The rules are as follows:
1. The challenge begins at 12:01am local time on the day after Thanksgiving – this year that's today, November 27th. It ends at 12:01am local time on December 24th.
2. If you hear even a tiny snatch of TLDB at any time during that period, if it's recognizable as such, the game's over until next year. Thanks for playing.
3. There are two exceptions to Rule #2.
3a. The first exception is that if someone deliberately plays TLDB just to make you lose, it doesn't count (this, I'm sorry to say, is known as the My Sister Jane Exception).4. Since the date of Thanksgiving floats, scoring is based on how many days remain until Christmas, not how many days have passed since Thanksgiving. So, e.g., December 15th from any year always beats December 14th from any year. That's based on a 2013 ruling by the Commissioner.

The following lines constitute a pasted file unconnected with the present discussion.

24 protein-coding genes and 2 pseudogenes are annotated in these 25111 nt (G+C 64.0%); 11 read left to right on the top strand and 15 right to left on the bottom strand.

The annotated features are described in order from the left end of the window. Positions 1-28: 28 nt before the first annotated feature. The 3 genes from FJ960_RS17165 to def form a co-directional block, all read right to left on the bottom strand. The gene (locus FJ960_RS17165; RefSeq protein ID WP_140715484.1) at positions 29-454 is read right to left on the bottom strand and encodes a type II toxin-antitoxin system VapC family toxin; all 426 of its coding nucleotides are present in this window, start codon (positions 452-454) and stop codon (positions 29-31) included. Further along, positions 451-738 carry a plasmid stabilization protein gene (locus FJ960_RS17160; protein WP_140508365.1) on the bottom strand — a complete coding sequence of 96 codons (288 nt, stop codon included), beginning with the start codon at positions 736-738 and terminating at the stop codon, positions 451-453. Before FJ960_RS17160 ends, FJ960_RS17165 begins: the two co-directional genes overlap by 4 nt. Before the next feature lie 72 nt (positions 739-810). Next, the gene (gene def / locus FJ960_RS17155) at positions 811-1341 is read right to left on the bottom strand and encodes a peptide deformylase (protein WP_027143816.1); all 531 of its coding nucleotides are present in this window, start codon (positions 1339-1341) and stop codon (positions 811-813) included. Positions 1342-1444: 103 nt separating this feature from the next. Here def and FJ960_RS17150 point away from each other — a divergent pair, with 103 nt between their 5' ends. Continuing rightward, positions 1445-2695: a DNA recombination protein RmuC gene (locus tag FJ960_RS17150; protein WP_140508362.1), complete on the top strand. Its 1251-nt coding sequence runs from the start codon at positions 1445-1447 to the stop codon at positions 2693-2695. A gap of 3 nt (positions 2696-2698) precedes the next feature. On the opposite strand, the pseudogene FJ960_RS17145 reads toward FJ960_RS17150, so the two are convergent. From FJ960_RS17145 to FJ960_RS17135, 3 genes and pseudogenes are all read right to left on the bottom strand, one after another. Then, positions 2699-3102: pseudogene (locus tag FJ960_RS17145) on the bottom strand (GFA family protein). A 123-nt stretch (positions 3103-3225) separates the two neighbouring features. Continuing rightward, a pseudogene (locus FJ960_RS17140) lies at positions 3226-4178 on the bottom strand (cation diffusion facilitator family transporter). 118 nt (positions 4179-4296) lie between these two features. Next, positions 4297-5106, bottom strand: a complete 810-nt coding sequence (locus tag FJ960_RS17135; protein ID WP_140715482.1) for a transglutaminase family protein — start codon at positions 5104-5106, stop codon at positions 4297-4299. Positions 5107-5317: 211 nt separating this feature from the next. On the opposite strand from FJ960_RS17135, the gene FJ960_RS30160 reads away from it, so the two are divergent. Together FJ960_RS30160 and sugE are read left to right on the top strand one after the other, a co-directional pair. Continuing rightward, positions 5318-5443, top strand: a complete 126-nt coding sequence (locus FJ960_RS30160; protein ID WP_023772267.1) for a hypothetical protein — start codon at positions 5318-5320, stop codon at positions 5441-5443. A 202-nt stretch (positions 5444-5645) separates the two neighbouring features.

3b. The second exception is that the early 1970s cover of TLDB by Bing Crosby and David Bowie doesn't end the game. I treasure it for its transcendental weirdness.
Odds favor those who do not work in retail, and who do not drive around in cars with satellite radio tuned to all-Christmas channels.
Two years ago, I made it until 11:52am on December 20th, which was my best showing in several years. I had my worst recent season in 2012, when I went out at 8:32pm on November 27th. In 2008 I actually got nailed on Black Friday. Depressing. Last year I made it until 2:01 pm on December 15th, which is not bad, but not great.
The precise origins of The Annual "The Little Drummer Boy" Competition are shrouded in antiquity, but many reputable historians of the sport believe it traces to this moment on December 18, 1963.
You can read more about my war with "The Little Drummer Boy." and relive highlights from previous seasons, here.
May the odds be ever with you.
Update: Three friends, among the founding ALDB competitors, all got taken out in one fell swoop tonight at 8:37pm local while walking to meet step counter goals at a big box store in central Indiana. That's just wrong. The rest of us must carry on in their honor.